Michael's book list on understanding what’s happening at the border

Michael Blake Why did Michael love this book?

Neiwert’s book focuses on the horrifying case of Shawna Forde, an anti-migration activist who ended up murdering a child on the Arizona border in an attempt to steal money to fund her activism. It’s sometimes easier to understand the politics of the borderlands by focusing on particular people who inhabit and cross the borders; Neiwert let me see the complex politics of the Arizona border, and the ways in which those politics can curdle into a murderous rage.

By David Neiwert,

Why should I read it?

1 author picked And Hell Followed With Her as one of their favorite books, and they share why you should read it.

What is this book about?

It began with a frantic 911 call from a woman in a dusty Arizona border town. A gang claiming to be affiliated with the Border Patrol had shot her husband and daughter. It was initially assumed that the murders were products of border drug wars ravaging the Southwest until the leader of one of the more prominent offshoots of the Minutemen movement was arrested for plotting the home invasion as part of a scheme to finance a violent antigovernment border militia. And Hell Followed With Her: Crossing to the Dark Side of the American Border is award-winning journalist David Neiwert's…

Book cover of We Keep the Dead Close: A Murder at Harvard and a Half Century of Silence

Rebecca McKanna Author Of Don't Forget the Girl

From my list on true crime that still honor the victims.

Why am I passionate about this?

After writing a novel about the toll true crime can take on victims’ loved ones and the risk it runs of glamourizing killers while overshadowing victims, I’ve been on the hunt for true crime books that don’t fall into these traps. The titles on this list showcase beautiful writing and tell compelling stories without dehumanizing the victims or glamourizing the perpetrators. 

Rebecca's book list on true crime that still honor the victims

Rebecca McKanna Why did Rebecca love this book?

As a Harvard undergrad, Cooper hears a story about an anthropology professor who murdered a female graduate student with whom he was having an affair, burning her body with cigarette butts and surrounding her in red ochre.

This “macabre legend” illustrates a common critique of true crime—a victim provided no name and no identity beyond the way she was brutalized. A former New Yorker editorial staff member, Cooper performed meticulous research on the 1969 murder, debunking the affair rumor and instead exploring a more interesting story about memory, institutional power, and misogyny in academia.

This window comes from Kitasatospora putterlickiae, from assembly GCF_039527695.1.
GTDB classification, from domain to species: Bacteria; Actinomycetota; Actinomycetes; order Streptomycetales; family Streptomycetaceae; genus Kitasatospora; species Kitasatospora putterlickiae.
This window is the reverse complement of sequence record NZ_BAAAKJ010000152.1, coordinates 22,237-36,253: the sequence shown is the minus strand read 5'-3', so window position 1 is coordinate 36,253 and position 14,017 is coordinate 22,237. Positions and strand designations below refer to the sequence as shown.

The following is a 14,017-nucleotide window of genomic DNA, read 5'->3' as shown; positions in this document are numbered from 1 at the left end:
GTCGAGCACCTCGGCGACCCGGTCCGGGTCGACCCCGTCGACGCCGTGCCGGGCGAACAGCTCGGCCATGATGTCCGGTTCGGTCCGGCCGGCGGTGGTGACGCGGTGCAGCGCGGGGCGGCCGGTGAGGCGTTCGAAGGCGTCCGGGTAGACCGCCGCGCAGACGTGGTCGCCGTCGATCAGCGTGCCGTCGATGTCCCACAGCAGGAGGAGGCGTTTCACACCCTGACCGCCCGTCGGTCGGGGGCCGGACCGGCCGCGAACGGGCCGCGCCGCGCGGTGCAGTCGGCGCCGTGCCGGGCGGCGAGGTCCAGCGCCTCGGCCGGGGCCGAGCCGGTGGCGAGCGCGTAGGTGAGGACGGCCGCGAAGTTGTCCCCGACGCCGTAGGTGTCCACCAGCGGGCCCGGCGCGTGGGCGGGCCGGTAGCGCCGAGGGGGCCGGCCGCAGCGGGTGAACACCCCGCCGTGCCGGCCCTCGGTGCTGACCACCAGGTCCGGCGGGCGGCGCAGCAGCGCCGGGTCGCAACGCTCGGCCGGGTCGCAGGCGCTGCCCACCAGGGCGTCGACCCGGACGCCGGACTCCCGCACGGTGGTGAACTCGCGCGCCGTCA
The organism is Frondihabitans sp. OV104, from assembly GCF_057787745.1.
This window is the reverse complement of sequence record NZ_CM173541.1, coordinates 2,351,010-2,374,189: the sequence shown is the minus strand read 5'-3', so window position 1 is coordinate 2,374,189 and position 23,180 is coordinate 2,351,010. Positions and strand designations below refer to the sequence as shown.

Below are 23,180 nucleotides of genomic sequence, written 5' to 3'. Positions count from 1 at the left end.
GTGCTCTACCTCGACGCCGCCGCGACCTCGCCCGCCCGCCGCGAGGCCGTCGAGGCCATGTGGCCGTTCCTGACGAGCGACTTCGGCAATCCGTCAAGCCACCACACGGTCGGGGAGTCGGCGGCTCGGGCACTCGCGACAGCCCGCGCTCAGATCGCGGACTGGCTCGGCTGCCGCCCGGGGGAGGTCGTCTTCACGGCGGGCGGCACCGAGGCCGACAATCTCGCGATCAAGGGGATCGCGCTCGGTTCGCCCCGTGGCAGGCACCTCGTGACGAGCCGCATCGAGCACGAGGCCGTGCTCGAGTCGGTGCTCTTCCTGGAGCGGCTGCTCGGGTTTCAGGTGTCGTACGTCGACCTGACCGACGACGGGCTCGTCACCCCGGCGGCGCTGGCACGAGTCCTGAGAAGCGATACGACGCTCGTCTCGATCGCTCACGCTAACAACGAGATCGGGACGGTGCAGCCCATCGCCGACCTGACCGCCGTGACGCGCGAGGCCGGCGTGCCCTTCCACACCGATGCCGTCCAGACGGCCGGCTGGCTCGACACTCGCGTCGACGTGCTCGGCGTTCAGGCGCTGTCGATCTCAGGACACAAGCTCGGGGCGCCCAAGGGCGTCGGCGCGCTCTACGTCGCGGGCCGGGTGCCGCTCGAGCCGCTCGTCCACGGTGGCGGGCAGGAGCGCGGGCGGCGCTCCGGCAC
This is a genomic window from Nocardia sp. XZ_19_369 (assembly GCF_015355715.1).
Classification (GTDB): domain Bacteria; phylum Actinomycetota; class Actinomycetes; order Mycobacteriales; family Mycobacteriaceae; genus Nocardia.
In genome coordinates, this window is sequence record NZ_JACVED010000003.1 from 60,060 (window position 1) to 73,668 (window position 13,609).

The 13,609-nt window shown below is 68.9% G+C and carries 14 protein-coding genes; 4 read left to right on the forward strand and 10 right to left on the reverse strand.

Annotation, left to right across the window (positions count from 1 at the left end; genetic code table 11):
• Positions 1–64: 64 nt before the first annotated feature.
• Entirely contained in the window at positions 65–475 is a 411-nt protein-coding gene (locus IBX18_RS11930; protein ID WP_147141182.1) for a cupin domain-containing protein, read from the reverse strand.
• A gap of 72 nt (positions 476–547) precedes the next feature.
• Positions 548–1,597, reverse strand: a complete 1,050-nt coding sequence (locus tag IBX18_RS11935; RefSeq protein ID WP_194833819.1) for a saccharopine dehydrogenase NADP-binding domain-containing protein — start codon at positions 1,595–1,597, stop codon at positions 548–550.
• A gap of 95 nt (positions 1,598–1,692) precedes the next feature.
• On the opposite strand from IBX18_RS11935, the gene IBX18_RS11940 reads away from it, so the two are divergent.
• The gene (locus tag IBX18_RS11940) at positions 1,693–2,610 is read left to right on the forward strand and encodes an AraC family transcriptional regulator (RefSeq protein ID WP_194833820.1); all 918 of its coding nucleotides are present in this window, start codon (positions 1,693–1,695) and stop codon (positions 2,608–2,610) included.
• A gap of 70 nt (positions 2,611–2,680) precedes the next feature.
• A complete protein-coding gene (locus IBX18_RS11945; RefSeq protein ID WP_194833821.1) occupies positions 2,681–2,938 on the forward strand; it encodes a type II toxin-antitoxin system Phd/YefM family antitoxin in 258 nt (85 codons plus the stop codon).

She also excavates the story of the crime’s victim, 23-year-old Jane Britton. Full of twists and turns, this real-life whodunit provides an exacting portrait of who Jane was and what her loved ones lost.

By Becky Cooper,

Why should I read it?

1 author picked We Keep the Dead Close as one of their favorite books, and they share why you should read it.

What is this book about?



'Exhilarating ... Becky Cooper masterfully uncovers the story of Harvard undergrad Jane Britton.' VOGUE
You have to remember, he reminded me, that Harvard is older than the U.S. government. You have to remember because Harvard doesn't let you forget.

1969: the height of counterculture and the year universities would seek to curb the unruly spectacle of student protest; the winter that Harvard University would begin the tumultuous process of merging with Radcliffe, its all-female sister school; and the year that Jane Britton, an…

Book cover of Murder at the Met

Lisa Black Author Of Red Flags

From my list on crime for music lovers.

Why am I passionate about this?

I grew up watching every cop show on the air with my father. I always wanted to be a detective, but one that didn’t have to do a lot of chasing, like Starsky and Hutch, or get beat up a lot, like Mannix—one who could take a laid-back approach and work his own hours, like Ellery Queen. I wound up becoming a forensic specialist who also writes thrillers. The protagonists have my same job, only with smarter criminals and better-looking colleagues. I also grew up playing the clarinet—not, I admit, particularly well—in a band and/or orchestra from the fourth grade until well after I married. 

Lisa's book list on crime for music lovers

Lisa Black Why did Lisa love this book?

In July of 1980, a beautiful violinist disappeared during a 45-minute break while the visiting ballet company used a prerecorded piece. Helen Hagnes Mintiks was a Julliard grad who had played with professionals since her teens. After the evening’s performance ended, her colleagues knew—as any musician would—that Helen would never have left the building without her violin. It took another nine hours to find her body, thrown down a ventilation shaft, hands tied with knots that stagehands used. A witness led them to the killer, who promptly confessed—a real villain, robbing the world of a kind-hearted talent out of lust. I read this book probably 30 years ago, while I was reading my way through the entire true crime section of the Cleveland Public Library. 

By David Black,

Why should I read it?

1 author picked Murder at the Met as one of their favorite books, and they share why you should read it.

What is this book about?

The inside story, written with the cooperation of the detectives involved, of the investigation into the murder of a young violinist